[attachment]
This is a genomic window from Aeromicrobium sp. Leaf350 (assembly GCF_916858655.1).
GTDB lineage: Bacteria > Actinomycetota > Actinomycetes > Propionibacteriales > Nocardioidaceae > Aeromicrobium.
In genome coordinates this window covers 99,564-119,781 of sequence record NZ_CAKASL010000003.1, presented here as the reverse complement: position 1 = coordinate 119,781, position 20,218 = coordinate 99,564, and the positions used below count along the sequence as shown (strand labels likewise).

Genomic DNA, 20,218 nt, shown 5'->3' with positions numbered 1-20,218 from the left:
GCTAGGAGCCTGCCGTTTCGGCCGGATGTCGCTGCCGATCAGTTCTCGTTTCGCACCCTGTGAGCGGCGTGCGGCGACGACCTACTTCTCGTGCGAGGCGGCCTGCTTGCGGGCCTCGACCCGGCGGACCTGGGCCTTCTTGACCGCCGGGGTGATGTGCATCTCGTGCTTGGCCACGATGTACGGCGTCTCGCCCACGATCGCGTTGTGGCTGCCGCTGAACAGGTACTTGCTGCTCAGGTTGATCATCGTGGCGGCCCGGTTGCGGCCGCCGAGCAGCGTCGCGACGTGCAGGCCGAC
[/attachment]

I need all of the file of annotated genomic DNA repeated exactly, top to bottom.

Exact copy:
This is a genomic window from Aeromicrobium sp. Leaf350 (assembly GCF_916858655.1).
GTDB lineage: Bacteria > Actinomycetota > Actinomycetes > Propionibacteriales > Nocardioidaceae > Aeromicrobium.
In genome coordinates this window covers 99,564-119,781 of sequence record NZ_CAKASL010000003.1, presented here as the reverse complement: position 1 = coordinate 119,781, position 20,218 = coordinate 99,564, and the positions used below count along the sequence as shown (strand labels likewise).

Genomic DNA, 20,218 nt, shown 5'->3' with positions numbered 1-20,218 from the left:
GCTAGGAGCCTGCCGTTTCGGCCGGATGTCGCTGCCGATCAGTTCTCGTTTCGCACCCTGTGAGCGGCGTGCGGCGACGACCTACTTCTCGTGCGAGGCGGCCTGCTTGCGGGCCTCGACCCGGCGGACCTGGGCCTTCTTGACCGCCGGGGTGATGTGCATCTCGTGCTTGGCCACGATGTACGGCGTCTCGCCCACGATCGCGTTGTGGCTGCCGCTGAACAGGTACTTGCTGCTCAGGTTGATCATCGTGGCGGCCCGGTTGCGGCCGCCGAGCAGCGTCGCGACGTGCAGGCCGAC